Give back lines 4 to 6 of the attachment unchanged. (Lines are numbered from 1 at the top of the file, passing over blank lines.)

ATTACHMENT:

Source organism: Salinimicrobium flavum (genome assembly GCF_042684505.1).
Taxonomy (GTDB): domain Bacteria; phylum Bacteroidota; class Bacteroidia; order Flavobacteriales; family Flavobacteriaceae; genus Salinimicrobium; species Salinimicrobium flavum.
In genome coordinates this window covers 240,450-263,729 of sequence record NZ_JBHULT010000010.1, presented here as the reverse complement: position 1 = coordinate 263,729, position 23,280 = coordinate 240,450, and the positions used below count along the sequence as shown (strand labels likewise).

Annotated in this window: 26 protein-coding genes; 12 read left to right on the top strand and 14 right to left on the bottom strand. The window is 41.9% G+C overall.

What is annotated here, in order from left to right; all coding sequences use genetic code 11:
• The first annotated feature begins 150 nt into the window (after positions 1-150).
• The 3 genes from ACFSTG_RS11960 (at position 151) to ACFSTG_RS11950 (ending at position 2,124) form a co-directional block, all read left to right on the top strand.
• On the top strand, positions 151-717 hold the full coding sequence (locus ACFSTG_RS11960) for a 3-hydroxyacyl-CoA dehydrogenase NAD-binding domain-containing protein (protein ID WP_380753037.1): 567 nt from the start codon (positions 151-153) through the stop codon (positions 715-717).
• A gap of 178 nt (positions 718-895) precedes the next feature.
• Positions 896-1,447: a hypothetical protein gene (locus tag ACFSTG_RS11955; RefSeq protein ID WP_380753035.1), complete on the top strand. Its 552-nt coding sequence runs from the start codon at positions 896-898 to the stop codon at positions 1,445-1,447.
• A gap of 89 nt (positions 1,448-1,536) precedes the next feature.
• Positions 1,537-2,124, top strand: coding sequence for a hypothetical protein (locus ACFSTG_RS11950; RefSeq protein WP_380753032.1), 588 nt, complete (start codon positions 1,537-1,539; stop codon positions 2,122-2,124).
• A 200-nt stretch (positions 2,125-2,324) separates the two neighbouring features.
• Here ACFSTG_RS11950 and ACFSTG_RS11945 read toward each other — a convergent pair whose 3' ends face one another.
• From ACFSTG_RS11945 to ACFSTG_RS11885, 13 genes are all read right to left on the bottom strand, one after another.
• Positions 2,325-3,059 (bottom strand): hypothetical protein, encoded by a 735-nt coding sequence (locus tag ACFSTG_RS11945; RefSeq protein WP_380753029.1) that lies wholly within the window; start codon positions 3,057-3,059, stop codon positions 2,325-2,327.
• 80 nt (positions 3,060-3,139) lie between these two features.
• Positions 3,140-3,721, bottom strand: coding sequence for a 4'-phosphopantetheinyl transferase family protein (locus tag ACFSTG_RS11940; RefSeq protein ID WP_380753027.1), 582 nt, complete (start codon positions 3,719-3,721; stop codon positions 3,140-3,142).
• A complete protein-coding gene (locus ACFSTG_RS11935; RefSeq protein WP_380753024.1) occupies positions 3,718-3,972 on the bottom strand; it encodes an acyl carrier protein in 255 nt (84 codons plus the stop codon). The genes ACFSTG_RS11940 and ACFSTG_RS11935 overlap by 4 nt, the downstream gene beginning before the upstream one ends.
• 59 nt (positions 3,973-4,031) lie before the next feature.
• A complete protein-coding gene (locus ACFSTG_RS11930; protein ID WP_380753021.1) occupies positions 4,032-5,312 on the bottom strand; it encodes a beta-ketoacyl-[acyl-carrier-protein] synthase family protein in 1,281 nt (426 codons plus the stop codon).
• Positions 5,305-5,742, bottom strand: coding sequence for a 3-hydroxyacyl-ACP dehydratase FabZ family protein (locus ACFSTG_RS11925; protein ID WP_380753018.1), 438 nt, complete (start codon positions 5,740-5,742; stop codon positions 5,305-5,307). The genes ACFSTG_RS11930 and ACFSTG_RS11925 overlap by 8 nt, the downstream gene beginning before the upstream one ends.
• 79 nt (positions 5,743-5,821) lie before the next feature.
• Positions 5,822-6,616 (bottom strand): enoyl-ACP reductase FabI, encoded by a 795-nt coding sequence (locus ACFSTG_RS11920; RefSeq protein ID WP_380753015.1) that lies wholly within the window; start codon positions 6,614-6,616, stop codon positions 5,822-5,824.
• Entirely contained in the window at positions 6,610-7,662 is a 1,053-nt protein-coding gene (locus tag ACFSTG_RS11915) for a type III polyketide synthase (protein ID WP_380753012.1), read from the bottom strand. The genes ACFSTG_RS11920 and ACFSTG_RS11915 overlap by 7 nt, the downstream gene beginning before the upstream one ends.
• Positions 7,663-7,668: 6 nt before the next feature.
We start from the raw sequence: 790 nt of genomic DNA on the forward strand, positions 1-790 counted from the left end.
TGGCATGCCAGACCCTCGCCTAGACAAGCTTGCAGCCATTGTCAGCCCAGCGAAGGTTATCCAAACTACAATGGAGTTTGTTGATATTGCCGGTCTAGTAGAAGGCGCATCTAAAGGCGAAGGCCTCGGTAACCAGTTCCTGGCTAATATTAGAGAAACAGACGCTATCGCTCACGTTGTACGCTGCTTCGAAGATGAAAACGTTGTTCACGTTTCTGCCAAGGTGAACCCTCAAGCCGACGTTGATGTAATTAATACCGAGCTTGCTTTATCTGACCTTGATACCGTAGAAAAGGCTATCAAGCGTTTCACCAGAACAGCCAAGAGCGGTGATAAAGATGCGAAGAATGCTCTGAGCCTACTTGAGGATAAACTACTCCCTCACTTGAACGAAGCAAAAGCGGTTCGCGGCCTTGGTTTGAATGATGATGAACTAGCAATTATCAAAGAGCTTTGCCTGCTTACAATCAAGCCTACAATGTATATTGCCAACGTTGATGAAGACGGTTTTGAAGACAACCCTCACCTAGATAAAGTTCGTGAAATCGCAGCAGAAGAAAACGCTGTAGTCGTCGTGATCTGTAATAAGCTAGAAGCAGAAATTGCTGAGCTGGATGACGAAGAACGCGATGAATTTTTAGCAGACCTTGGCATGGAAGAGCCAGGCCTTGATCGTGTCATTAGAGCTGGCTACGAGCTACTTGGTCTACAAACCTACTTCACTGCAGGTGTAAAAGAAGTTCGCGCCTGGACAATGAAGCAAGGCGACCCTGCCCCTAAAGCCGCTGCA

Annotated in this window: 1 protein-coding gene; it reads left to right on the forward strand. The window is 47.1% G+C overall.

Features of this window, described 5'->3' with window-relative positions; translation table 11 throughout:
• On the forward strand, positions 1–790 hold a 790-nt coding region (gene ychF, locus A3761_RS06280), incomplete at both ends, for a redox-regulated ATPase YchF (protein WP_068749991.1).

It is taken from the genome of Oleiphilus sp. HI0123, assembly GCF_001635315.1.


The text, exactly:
Annotated in this window: 26 protein-coding genes; 12 read left to right on the top strand and 14 right to left on the bottom strand. The window is 41.9% G+C overall.

What is annotated here, in order from left to right; all coding sequences use genetic code 11:
• The first annotated feature begins 150 nt into the window (after positions 1-150).